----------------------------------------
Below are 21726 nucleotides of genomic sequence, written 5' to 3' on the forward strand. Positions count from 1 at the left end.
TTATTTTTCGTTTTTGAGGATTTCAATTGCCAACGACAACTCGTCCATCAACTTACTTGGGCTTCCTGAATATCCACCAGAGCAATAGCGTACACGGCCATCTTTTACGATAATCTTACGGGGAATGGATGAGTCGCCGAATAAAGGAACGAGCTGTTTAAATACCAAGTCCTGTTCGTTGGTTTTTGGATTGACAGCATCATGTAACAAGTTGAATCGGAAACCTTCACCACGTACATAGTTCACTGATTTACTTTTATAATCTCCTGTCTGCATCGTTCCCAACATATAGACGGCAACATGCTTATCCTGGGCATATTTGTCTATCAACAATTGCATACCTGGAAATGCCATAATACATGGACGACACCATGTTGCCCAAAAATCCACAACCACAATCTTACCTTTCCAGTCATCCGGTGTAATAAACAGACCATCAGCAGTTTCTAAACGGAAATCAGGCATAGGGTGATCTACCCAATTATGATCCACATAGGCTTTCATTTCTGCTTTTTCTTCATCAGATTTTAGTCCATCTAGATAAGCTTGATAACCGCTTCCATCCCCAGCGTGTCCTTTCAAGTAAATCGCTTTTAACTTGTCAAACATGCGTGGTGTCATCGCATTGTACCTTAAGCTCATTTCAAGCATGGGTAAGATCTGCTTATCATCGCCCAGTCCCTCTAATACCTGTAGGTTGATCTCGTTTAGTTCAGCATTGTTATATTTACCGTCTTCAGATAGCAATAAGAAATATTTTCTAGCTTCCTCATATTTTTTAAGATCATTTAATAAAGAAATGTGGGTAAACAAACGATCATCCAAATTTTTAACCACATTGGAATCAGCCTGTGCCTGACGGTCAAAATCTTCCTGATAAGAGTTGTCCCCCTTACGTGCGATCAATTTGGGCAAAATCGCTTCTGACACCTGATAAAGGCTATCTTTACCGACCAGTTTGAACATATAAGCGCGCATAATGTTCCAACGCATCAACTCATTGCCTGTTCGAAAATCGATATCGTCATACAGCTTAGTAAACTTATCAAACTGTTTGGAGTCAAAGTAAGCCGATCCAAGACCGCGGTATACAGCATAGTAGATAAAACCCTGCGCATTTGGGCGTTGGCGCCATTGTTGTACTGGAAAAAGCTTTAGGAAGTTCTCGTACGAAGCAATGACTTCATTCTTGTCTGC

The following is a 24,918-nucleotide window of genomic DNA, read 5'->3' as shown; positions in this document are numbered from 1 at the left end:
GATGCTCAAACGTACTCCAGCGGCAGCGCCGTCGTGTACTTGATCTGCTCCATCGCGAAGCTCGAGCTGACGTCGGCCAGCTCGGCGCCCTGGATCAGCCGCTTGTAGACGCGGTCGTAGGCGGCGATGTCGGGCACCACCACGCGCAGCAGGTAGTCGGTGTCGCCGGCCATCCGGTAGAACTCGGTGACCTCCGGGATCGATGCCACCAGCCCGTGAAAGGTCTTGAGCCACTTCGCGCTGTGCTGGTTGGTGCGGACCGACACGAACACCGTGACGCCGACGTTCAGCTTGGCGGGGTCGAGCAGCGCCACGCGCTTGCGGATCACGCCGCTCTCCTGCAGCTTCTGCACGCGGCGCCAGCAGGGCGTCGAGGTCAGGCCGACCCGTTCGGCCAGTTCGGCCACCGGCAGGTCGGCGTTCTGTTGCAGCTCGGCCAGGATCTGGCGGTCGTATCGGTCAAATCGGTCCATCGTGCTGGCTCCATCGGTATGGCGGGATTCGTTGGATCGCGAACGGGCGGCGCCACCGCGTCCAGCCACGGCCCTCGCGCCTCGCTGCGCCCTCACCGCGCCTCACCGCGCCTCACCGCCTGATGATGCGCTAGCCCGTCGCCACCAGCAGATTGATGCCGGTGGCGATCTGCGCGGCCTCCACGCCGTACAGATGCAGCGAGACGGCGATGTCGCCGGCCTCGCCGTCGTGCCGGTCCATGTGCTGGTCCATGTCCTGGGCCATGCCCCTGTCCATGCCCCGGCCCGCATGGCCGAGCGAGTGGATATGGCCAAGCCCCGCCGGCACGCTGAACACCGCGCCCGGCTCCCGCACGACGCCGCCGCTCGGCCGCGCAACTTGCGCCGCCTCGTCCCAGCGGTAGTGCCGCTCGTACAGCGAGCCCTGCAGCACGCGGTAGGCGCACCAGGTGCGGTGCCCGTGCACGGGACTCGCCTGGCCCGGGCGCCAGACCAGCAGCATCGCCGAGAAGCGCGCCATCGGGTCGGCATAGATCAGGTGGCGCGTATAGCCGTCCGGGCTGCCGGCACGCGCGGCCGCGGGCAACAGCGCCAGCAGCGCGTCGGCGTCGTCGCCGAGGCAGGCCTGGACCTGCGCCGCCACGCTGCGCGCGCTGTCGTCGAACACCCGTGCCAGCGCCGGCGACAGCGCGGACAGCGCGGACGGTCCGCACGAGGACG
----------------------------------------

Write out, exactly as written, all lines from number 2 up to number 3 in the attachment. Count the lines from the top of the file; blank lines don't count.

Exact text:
TTATTTTTCGTTTTTGAGGATTTCAATTGCCAACGACAACTCGTCCATCAACTTACTTGGGCTTCCTGAATATCCACCAGAGCAATAGCGTACACGGCCATCTTTTACGATAATCTTACGGGGAATGGATGAGTCGCCGAATAAAGGAACGAGCTGTTTAAATACCAAGTCCTGTTCGTTGGTTTTTGGATTGACAGCATCATGTAACAAGTTGAATCGGAAACCTTCACCACGTACATAGTTCACTGATTTACTTTTATAATCTCCTGTCTGCATCGTTCCCAACATATAGACGGCAACATGCTTATCCTGGGCATATTTGTCTATCAACAATTGCATACCTGGAAATGCCATAATACATGGACGACACCATGTTGCCCAAAAATCCACAACCACAATCTTACCTTTCCAGTCATCCGGTGTAATAAACAGACCATCAGCAGTTTCTAAACGGAAATCAGGCATAGGGTGATCTACCCAATTATGATCCACATAGGCTTTCATTTCTGCTTTTTCTTCATCAGATTTTAGTCCATCTAGATAAGCTTGATAACCGCTTCCATCCCCAGCGTGTCCTTTCAAGTAAATCGCTTTTAACTTGTCAAACATGCGTGGTGTCATCGCATTGTACCTTAAGCTCATTTCAAGCATGGGTAAGATCTGCTTATCATCGCCCAGTCCCTCTAATACCTGTAGGTTGATCTCGTTTAGTTCAGCATTGTTATATTTACCGTCTTCAGATAGCAATAAGAAATATTTTCTAGCTTCCTCATATTTTTTAAGATCATTTAATAAAGAAATGTGGGTAAACAAACGATCATCCAAATTTTTAACCACATTGGAATCAGCCTGTGCCTGACGGTCAAAATCTTCCTGATAAGAGTTGTCCCCCTTACGTGCGATCAATTTGGGCAAAATCGCTTCTGACACCTGATAAAGGCTATCTTTACCGACCAGTTTGAACATATAAGCGCGCATAATGTTCCAACGCATCAACTCATTGCCTGTTCGAAAATCGATATCGTCATACAGCTTAGTAAACTTATCAAACTGTTTGGAGTCAAAGTAAGCCGATCCAAGACCGCGGTATACAGCATAGTAGATAAAACCCTGCGCATTTGGGCGTTGGCGCCATTGTTGTACTGGAAAAAGCTTTAGGAAGTTCTCGTACGAAGCAATGACTTCATTCTTGTCTGC

The following is a 24,918-nucleotide window of genomic DNA, read 5'->3' as shown; positions in this document are numbered from 1 at the left end: